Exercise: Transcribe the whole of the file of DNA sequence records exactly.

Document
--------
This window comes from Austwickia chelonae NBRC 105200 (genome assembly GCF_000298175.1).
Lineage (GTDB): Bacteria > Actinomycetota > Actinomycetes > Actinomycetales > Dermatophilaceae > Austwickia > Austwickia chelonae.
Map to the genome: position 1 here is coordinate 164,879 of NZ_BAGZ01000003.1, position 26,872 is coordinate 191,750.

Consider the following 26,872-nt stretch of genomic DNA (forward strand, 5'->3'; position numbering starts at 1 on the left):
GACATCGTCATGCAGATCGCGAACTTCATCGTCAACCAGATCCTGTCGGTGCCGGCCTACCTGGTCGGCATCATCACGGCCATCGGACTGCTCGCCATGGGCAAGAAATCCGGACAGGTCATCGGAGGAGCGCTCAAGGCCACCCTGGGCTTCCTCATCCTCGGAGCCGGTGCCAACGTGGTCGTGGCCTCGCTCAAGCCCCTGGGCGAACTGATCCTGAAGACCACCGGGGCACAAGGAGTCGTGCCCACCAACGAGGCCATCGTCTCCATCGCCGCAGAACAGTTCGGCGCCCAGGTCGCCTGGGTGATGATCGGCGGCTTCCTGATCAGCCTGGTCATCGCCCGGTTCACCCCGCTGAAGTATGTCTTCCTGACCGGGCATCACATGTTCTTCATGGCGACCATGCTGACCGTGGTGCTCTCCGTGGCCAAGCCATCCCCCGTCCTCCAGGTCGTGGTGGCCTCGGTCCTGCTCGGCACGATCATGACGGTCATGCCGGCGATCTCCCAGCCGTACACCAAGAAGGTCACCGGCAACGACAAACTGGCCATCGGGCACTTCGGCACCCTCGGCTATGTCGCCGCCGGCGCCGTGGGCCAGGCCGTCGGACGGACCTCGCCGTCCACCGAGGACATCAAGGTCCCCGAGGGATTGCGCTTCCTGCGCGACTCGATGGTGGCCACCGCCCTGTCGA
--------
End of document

This window comes from Austwickia chelonae NBRC 105200 (genome assembly GCF_000298175.1).
Lineage (GTDB): Bacteria > Actinomycetota > Actinomycetes > Actinomycetales > Dermatophilaceae > Austwickia > Austwickia chelonae.
Map to the genome: position 1 here is coordinate 164,879 of NZ_BAGZ01000003.1, position 26,872 is coordinate 191,750.

Consider the following 26,872-nt stretch of genomic DNA (forward strand, 5'->3'; position numbering starts at 1 on the left):
GACATCGTCATGCAGATCGCGAACTTCATCGTCAACCAGATCCTGTCGGTGCCGGCCTACCTGGTCGGCATCATCACGGCCATCGGACTGCTCGCCATGGGCAAGAAATCCGGACAGGTCATCGGAGGAGCGCTCAAGGCCACCCTGGGCTTCCTCATCCTCGGAGCCGGTGCCAACGTGGTCGTGGCCTCGCTCAAGCCCCTGGGCGAACTGATCCTGAAGACCACCGGGGCACAAGGAGTCGTGCCCACCAACGAGGCCATCGTCTCCATCGCCGCAGAACAGTTCGGCGCCCAGGTCGCCTGGGTGATGATCGGCGGCTTCCTGATCAGCCTGGTCATCGCCCGGTTCACCCCGCTGAAGTATGTCTTCCTGACCGGGCATCACATGTTCTTCATGGCGACCATGCTGACCGTGGTGCTCTCCGTGGCCAAGCCATCCCCCGTCCTCCAGGTCGTGGTGGCCTCGGTCCTGCTCGGCACGATCATGACGGTCATGCCGGCGATCTCCCAGCCGTACACCAAGAAGGTCACCGGCAACGACAAACTGGCCATCGGGCACTTCGGCACCCTCGGCTATGTCGCCGCCGGCGCCGTGGGCCAGGCCGTCGGACGGACCTCGCCGTCCACCGAGGACATCAAGGTCCCCGAGGGATTGCGCTTCCTGCGCGACTCGATGGTGGCCACCGCCCTGTCGA